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This blog tour stop was courtesy of TLC Book Tours:

TLC Book Tours | Tour Hostclick-through to follow the blogosphere tour.

Next I shall be reviewing “Blade of the Samurai”!

Earlier I posted an Author Q&A with Susan Spann
in conjunction with this showcase!

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See what I am hosting next:

Bookish Events badge created by Jorie in Canva

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Comments make me smile! Let’s start a conversation! I appreciate your visit & look forward to your return! I do moderate the comment threads; do not worry if the comment is delayed in being seen! Drop back soon!

Reader Interactive Question:

What do you love the most about cosy historical mysteries!? And, did you know that I have found this particular niche of fiction to be one of my favourites of the past year? If you visit my Story Vault and go down the page, you will find the other reviews of stories which alighted in my hands through a blog tour, and have given me such a blessing to discover!

{SOURCES: Cover art of “Claws of the Cat” and the book synopsis were provided by the author Susan Spann and used with permission. The author photograph and the tour badge were all provided by TLC Book Tours and used with permission. Blog Tour badge provided by Parajunkee to give book bloggers definition on their blogs. Bookish Events badge created by Jorie in Canva. Post dividers by Fun Stuff for Your Blog via Pure Imagination. Buy links on Scribd excerpt are not affiliated with Jorie Loves A Story. Book Excerpt was able to be embedded due to codes provided by Scribd. Miso soup clipart inserted through the ClipArt Plug-In via WP for the Open Clip Art Library (OCAL) – all clip art images are in the public domain and are free to use without restrictions.}}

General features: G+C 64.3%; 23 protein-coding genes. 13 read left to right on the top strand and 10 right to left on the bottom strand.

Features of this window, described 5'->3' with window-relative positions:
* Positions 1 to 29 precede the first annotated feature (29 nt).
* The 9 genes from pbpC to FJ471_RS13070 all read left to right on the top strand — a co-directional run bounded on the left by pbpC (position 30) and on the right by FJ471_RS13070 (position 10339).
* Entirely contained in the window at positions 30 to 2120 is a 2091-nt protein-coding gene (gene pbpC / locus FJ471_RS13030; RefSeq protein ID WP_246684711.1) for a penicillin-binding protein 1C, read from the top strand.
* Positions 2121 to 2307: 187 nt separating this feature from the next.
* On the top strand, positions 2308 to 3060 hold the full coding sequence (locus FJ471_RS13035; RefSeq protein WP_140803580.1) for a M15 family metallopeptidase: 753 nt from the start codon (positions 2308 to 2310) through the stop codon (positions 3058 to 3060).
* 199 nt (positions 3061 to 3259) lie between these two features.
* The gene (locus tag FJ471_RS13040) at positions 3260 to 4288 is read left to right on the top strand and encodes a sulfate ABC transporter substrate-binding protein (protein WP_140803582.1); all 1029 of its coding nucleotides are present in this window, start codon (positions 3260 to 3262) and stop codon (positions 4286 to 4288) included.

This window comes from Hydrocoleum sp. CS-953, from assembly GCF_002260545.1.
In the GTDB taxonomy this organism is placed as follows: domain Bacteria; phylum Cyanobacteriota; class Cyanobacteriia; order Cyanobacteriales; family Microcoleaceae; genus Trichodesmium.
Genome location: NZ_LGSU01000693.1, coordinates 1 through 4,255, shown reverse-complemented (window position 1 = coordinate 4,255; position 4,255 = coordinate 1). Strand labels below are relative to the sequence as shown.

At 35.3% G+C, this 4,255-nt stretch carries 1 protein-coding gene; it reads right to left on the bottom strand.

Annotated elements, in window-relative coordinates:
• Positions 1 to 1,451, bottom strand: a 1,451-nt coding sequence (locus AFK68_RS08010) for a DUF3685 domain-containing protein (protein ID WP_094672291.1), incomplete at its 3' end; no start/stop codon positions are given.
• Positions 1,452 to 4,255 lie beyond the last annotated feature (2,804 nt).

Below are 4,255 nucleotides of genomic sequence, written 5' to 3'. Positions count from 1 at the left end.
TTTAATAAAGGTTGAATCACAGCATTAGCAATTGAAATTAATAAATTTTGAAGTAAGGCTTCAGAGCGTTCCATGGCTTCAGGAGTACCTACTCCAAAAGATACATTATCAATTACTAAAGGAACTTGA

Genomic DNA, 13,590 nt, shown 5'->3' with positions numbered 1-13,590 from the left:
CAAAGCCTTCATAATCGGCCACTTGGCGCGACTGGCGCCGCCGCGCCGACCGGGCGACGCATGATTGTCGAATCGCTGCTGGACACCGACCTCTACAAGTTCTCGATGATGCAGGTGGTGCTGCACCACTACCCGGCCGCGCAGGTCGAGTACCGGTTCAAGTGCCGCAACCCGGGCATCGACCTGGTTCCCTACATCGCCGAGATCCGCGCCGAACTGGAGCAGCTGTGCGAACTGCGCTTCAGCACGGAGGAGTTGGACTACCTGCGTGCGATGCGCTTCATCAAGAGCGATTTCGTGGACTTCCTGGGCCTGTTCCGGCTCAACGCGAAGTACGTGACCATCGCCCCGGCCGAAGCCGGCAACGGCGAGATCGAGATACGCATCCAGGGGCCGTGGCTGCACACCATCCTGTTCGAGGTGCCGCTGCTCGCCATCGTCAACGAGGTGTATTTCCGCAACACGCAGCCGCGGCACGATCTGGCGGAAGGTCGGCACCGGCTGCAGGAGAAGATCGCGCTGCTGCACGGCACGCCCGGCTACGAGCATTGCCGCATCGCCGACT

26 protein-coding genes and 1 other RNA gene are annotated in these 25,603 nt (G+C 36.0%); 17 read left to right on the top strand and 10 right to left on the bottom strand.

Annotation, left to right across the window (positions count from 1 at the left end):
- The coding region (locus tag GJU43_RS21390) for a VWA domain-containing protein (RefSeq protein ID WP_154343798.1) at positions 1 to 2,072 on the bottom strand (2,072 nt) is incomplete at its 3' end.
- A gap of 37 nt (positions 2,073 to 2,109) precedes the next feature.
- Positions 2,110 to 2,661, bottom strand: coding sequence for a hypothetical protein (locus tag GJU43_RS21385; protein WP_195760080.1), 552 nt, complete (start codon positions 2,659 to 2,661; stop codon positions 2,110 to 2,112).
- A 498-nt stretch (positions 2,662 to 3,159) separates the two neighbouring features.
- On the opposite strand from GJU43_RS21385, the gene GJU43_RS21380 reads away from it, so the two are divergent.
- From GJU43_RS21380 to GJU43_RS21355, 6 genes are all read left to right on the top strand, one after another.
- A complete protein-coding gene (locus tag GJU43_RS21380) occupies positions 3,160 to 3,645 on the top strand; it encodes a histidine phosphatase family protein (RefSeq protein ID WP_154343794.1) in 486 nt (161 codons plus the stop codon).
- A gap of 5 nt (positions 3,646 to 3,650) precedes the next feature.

Copyright © Jorie Loves A Story, 2014.

Related Articles:

Ninja – (en.wikipedia.org)

The ‘live reading’ tweets I shared as I read & reviewed “Claws of the Cat”:

{ favourite & Re-tweet if inspired to share }

 

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Posted Thursday, 21 August, 2014 by jorielov in #LitChat, 16th Century, Blog Tour Host & Reviewer, Book | Novel Excerpt, Book Cover | Notation on Design, Bookish Discussions, Bout of Books, Clever Turns of Phrase, Cosy Mystery, Crime Fiction, Cultural & Religious Traditions, Equality In Literature, Geographically Specific, Green-Minded Publishers, Hard-Boiled Mystery, Historical Fiction, Historical Thriller Suspense, Japan, Japanese Fiction, Martial Arts, Passionate Researcher, Psychological Suspense, Scribd, Suspense, TLC Book Tours, Twitterland & Twitterverse Event, Wordsmiths & Palettes of Sage, World Religions